Surveys north and south of Sitka today (03-24-16) did not uncover any adequately sized concentrations of herring, so ADF&G closed the fishery for the day. (Emily Kwong/KCAW photo)

Despite a whole day searching, the Alaska Department of Fish & Game was unable to locate a large enough concentration of herring to open fishing today (03-24-16).

Dave Gordon is the the area management biologist with ADF&G. Bottom line, he said, “We did not find any aggregation of herring today.” KCAW heard his update in the newsroom at 4 p.m. 

“I would need to see some kind of substantial or a kind of significant biomass of herring to want to continue to take fish at this point time,” he told seiners through Channel 10 over VHF radio. “In other words, finding 1000 tons in the corner is not going to warrant a fishery at this point.”

Both ADF&G and the fleet reported schools throughout the day, but they were small – 100 tons here and there in Sukoi Inlet, Eastern Channel, and various other locations.  

During the 11AM update, Gordon said he would not open the fishery without “seeing if we have the biomass this year.” This comment bothered some of the seiners, who pressed back on ADF&G to keep looking. One brought up the large schools of herring spotted earlier in the week.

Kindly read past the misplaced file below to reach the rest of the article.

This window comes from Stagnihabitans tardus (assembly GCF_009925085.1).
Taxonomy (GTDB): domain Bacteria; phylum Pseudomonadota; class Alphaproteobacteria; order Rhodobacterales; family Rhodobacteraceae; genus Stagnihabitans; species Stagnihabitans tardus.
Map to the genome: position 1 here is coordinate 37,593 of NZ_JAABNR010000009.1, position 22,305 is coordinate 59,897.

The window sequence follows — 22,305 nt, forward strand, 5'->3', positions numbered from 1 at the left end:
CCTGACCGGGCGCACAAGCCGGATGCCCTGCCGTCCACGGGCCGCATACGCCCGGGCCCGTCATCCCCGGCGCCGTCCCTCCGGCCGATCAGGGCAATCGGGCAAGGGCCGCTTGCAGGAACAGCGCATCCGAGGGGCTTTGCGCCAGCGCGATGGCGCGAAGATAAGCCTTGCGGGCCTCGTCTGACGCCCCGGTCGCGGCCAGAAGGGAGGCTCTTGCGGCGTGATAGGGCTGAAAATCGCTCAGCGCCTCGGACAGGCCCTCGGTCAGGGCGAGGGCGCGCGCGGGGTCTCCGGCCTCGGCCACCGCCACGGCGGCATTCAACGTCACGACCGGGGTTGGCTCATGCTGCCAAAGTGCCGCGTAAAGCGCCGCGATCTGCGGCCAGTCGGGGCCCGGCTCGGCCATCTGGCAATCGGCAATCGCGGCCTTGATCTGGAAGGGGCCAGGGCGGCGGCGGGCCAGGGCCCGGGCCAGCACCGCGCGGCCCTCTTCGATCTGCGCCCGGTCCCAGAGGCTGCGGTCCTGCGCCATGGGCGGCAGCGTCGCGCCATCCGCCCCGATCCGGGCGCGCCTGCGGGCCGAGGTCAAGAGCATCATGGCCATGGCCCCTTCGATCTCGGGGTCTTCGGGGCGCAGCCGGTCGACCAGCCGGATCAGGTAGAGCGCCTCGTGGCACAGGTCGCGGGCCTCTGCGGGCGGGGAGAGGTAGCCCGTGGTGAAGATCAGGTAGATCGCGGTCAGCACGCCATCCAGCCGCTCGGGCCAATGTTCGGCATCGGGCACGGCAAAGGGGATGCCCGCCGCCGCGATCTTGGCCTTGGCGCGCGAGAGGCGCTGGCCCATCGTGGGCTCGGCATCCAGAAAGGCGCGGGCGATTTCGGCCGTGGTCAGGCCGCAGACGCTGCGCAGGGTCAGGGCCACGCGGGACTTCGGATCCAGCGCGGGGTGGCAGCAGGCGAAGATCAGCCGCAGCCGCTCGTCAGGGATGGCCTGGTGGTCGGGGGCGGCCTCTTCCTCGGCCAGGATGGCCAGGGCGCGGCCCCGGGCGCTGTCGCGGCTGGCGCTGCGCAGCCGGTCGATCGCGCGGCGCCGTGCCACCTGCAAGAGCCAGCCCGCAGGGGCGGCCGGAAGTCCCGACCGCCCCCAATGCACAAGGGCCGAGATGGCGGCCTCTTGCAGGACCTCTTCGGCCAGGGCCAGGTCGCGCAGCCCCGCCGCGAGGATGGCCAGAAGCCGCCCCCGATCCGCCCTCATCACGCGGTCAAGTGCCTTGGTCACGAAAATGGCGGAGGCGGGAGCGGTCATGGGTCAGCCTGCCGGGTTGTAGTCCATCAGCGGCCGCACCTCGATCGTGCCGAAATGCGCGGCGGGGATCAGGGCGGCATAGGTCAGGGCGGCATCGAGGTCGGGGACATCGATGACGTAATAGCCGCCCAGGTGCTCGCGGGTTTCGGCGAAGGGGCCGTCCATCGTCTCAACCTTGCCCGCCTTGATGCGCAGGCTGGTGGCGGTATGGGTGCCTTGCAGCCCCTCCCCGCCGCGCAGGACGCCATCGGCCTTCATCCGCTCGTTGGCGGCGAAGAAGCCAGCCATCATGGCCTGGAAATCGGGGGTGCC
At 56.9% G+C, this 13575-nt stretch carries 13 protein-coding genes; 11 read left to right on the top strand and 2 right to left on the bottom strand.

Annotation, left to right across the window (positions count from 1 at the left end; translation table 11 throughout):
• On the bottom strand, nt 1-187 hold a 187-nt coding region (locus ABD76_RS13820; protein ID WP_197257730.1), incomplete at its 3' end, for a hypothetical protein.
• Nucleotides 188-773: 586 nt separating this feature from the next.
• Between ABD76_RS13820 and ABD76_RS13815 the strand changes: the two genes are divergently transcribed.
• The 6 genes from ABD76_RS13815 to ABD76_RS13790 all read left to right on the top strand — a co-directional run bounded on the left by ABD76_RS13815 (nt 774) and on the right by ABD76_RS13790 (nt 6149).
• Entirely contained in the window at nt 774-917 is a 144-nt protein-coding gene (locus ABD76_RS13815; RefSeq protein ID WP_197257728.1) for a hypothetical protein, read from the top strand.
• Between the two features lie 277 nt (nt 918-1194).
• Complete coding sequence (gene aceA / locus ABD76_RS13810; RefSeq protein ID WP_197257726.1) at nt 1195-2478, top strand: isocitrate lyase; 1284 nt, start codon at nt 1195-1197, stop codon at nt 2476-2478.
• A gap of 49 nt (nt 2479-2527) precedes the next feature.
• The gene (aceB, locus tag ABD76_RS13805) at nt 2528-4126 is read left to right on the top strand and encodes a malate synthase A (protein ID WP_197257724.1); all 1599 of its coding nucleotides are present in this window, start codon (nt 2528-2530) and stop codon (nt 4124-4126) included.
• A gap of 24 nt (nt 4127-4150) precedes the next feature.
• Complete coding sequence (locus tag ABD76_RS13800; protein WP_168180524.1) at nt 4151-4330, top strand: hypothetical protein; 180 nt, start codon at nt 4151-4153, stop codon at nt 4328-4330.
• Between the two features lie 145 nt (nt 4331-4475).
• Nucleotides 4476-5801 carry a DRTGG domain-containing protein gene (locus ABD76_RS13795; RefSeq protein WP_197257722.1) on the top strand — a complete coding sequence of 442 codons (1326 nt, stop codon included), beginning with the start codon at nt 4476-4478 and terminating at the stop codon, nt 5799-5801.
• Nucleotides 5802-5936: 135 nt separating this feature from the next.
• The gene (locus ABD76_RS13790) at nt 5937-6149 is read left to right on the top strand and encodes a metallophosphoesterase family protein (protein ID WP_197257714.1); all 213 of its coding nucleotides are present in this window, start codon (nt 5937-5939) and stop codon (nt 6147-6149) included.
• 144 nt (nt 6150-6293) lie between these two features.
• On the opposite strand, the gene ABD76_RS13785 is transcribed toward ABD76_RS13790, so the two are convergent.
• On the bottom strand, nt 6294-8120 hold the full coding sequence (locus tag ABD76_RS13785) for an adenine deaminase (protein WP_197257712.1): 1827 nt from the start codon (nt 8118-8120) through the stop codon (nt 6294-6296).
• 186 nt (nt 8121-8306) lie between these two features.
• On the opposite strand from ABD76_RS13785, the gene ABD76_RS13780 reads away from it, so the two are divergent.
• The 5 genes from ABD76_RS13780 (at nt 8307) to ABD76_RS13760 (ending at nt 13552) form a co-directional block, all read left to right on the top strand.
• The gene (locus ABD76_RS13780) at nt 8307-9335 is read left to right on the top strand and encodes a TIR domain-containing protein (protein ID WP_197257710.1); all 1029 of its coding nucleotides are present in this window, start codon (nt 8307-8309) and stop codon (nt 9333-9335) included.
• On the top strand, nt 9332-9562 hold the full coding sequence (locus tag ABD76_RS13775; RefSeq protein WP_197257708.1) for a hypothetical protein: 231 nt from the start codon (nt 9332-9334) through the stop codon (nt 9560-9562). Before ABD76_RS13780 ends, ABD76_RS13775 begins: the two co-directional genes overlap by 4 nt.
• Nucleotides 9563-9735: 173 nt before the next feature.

Seiner: I just didn’t like the tone of – yeah. Even in Hayward and in that Eastern Pass yesterday,  I thought there were few thousand tons of fish in there. Rob Point area. I think there’s a lot of fish. I don’t think just 26,000 fish showed up this year. I think we had more of that on that Kruzof shoreline just that single day, but we may have just missed them through spawn.

Gordon said he appreciated the comment. “It does seem early in the season to be making any grand conclusions, but I think in order to continue fishing we’re going to have to see some volume here, something that’s going to add to what we got right now,” he replied.

Though herring schools were sparse, ADF&G did see plenty of herring spawn. Aerial surveys this morning mapped 17.3 nautical miles of herring spawn, most of it in the north part of the sound. Spawn was seen in Hayward Strait, Promisla Bay, Eastern Bay, Gavanski Island, Crow Pass, north and South Middle Island, Kasiana Island, and Halibut Point. The cumulative  amount is 26 nautical miles, measuring 1000 tons of herring per mile.

The Kestrel, ADF&G’s state research vessel, will depart at 8AM tomorrow (03-25-16) to look for schools.